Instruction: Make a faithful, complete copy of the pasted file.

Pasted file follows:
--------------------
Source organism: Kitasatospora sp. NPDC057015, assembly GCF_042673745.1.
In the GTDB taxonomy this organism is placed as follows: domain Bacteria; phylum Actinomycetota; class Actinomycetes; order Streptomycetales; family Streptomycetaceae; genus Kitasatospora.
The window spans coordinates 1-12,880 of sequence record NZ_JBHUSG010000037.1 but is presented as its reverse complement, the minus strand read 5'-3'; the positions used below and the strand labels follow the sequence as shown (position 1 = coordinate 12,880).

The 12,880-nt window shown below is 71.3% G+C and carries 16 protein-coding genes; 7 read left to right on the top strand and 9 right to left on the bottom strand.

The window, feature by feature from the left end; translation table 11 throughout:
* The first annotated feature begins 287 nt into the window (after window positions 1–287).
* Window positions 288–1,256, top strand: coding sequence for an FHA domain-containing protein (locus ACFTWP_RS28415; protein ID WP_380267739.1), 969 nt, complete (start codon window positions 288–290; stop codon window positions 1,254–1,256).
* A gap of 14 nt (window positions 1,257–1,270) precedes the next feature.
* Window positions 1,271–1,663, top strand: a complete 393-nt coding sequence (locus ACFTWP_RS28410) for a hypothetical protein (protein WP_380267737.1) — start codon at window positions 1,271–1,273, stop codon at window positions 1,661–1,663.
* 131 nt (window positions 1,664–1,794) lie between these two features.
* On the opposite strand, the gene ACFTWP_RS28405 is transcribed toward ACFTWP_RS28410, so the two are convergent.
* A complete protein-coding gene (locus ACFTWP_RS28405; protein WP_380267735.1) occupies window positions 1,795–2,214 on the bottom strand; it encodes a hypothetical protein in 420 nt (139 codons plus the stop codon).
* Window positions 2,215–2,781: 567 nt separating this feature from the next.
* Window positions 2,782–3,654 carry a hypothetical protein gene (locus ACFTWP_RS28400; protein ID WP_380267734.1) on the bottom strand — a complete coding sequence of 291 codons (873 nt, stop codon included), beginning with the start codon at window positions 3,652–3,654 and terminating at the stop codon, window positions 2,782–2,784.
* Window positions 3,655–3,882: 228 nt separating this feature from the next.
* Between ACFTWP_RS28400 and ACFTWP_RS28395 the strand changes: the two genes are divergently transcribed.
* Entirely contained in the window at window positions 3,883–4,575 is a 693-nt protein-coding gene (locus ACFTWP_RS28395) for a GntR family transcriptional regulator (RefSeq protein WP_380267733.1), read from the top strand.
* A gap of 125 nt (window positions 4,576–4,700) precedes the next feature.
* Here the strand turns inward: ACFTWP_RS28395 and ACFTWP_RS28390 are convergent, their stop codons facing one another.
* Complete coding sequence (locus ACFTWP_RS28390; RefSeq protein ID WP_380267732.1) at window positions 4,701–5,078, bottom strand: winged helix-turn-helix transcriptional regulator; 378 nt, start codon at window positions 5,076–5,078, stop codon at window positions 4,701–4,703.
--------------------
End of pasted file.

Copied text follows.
Source organism: Kitasatospora sp. NPDC057015, assembly GCF_042673745.1.
In the GTDB taxonomy this organism is placed as follows: domain Bacteria; phylum Actinomycetota; class Actinomycetes; order Streptomycetales; family Streptomycetaceae; genus Kitasatospora.
The window spans coordinates 1-12,880 of sequence record NZ_JBHUSG010000037.1 but is presented as its reverse complement, the minus strand read 5'-3'; the positions used below and the strand labels follow the sequence as shown (position 1 = coordinate 12,880).

The 12,880-nt window shown below is 71.3% G+C and carries 16 protein-coding genes; 7 read left to right on the top strand and 9 right to left on the bottom strand.

The window, feature by feature from the left end; translation table 11 throughout:
* The first annotated feature begins 287 nt into the window (after window positions 1–287).
* Window positions 288–1,256, top strand: coding sequence for an FHA domain-containing protein (locus ACFTWP_RS28415; protein ID WP_380267739.1), 969 nt, complete (start codon window positions 288–290; stop codon window positions 1,254–1,256).
* A gap of 14 nt (window positions 1,257–1,270) precedes the next feature.
* Window positions 1,271–1,663, top strand: a complete 393-nt coding sequence (locus ACFTWP_RS28410) for a hypothetical protein (protein WP_380267737.1) — start codon at window positions 1,271–1,273, stop codon at window positions 1,661–1,663.
* 131 nt (window positions 1,664–1,794) lie between these two features.
* On the opposite strand, the gene ACFTWP_RS28405 is transcribed toward ACFTWP_RS28410, so the two are convergent.
* A complete protein-coding gene (locus ACFTWP_RS28405; protein WP_380267735.1) occupies window positions 1,795–2,214 on the bottom strand; it encodes a hypothetical protein in 420 nt (139 codons plus the stop codon).
* Window positions 2,215–2,781: 567 nt separating this feature from the next.
* Window positions 2,782–3,654 carry a hypothetical protein gene (locus ACFTWP_RS28400; protein ID WP_380267734.1) on the bottom strand — a complete coding sequence of 291 codons (873 nt, stop codon included), beginning with the start codon at window positions 3,652–3,654 and terminating at the stop codon, window positions 2,782–2,784.
* Window positions 3,655–3,882: 228 nt separating this feature from the next.
* Between ACFTWP_RS28400 and ACFTWP_RS28395 the strand changes: the two genes are divergently transcribed.
* Entirely contained in the window at window positions 3,883–4,575 is a 693-nt protein-coding gene (locus ACFTWP_RS28395) for a GntR family transcriptional regulator (RefSeq protein WP_380267733.1), read from the top strand.
* A gap of 125 nt (window positions 4,576–4,700) precedes the next feature.
* Here the strand turns inward: ACFTWP_RS28395 and ACFTWP_RS28390 are convergent, their stop codons facing one another.
* Complete coding sequence (locus ACFTWP_RS28390; RefSeq protein ID WP_380267732.1) at window positions 4,701–5,078, bottom strand: winged helix-turn-helix transcriptional regulator; 378 nt, start codon at window positions 5,076–5,078, stop codon at window positions 4,701–4,703.